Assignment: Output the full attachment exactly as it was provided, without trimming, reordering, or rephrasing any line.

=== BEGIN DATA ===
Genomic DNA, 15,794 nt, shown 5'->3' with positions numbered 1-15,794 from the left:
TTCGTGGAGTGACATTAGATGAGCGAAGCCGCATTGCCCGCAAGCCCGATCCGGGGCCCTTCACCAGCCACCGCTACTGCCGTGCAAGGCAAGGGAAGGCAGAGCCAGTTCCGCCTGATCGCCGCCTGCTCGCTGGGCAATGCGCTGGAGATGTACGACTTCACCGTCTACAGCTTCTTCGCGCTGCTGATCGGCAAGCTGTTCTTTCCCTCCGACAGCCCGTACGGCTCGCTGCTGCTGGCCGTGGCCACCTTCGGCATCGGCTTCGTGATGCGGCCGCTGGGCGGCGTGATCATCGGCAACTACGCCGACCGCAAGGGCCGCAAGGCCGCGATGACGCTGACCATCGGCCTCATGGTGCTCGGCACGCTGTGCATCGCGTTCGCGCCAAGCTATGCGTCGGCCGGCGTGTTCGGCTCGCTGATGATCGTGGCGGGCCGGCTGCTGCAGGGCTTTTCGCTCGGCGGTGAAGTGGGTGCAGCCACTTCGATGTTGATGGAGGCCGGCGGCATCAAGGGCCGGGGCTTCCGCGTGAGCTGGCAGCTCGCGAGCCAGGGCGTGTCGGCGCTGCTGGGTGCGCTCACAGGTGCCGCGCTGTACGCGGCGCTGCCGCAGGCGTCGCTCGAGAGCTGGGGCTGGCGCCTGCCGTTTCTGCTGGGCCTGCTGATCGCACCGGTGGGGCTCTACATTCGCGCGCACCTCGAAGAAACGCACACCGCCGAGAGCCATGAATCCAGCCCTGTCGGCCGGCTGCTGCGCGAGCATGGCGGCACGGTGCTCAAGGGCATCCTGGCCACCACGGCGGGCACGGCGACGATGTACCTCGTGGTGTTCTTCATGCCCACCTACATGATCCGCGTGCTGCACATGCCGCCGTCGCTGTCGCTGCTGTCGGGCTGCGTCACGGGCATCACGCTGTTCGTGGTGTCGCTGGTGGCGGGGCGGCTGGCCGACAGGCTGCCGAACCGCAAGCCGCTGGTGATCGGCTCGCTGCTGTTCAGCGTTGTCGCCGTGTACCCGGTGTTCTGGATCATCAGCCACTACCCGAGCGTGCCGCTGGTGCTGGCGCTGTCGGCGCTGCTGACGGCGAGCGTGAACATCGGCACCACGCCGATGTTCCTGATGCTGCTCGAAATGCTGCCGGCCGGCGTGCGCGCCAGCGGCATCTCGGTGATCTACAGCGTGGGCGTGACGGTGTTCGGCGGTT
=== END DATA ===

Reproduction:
Genomic DNA, 15,794 nt, shown 5'->3' with positions numbered 1-15,794 from the left:
TTCGTGGAGTGACATTAGATGAGCGAAGCCGCATTGCCCGCAAGCCCGATCCGGGGCCCTTCACCAGCCACCGCTACTGCCGTGCAAGGCAAGGGAAGGCAGAGCCAGTTCCGCCTGATCGCCGCCTGCTCGCTGGGCAATGCGCTGGAGATGTACGACTTCACCGTCTACAGCTTCTTCGCGCTGCTGATCGGCAAGCTGTTCTTTCCCTCCGACAGCCCGTACGGCTCGCTGCTGCTGGCCGTGGCCACCTTCGGCATCGGCTTCGTGATGCGGCCGCTGGGCGGCGTGATCATCGGCAACTACGCCGACCGCAAGGGCCGCAAGGCCGCGATGACGCTGACCATCGGCCTCATGGTGCTCGGCACGCTGTGCATCGCGTTCGCGCCAAGCTATGCGTCGGCCGGCGTGTTCGGCTCGCTGATGATCGTGGCGGGCCGGCTGCTGCAGGGCTTTTCGCTCGGCGGTGAAGTGGGTGCAGCCACTTCGATGTTGATGGAGGCCGGCGGCATCAAGGGCCGGGGCTTCCGCGTGAGCTGGCAGCTCGCGAGCCAGGGCGTGTCGGCGCTGCTGGGTGCGCTCACAGGTGCCGCGCTGTACGCGGCGCTGCCGCAGGCGTCGCTCGAGAGCTGGGGCTGGCGCCTGCCGTTTCTGCTGGGCCTGCTGATCGCACCGGTGGGGCTCTACATTCGCGCGCACCTCGAAGAAACGCACACCGCCGAGAGCCATGAATCCAGCCCTGTCGGCCGGCTGCTGCGCGAGCATGGCGGCACGGTGCTCAAGGGCATCCTGGCCACCACGGCGGGCACGGCGACGATGTACCTCGTGGTGTTCTTCATGCCCACCTACATGATCCGCGTGCTGCACATGCCGCCGTCGCTGTCGCTGCTGTCGGGCTGCGTCACGGGCATCACGCTGTTCGTGGTGTCGCTGGTGGCGGGGCGGCTGGCCGACAGGCTGCCGAACCGCAAGCCGCTGGTGATCGGCTCGCTGCTGTTCAGCGTTGTCGCCGTGTACCCGGTGTTCTGGATCATCAGCCACTACCCGAGCGTGCCGCTGGTGCTGGCGCTGTCGGCGCTGCTGACGGCGAGCGTGAACATCGGCACCACGCCGATGTTCCTGATGCTGCTCGAAATGCTGCCGGCCGGCGTGCGCGCCAGCGGCATCTCGGTGATCTACAGCGTGGGCGTGACGGTGTTCGGCGGTT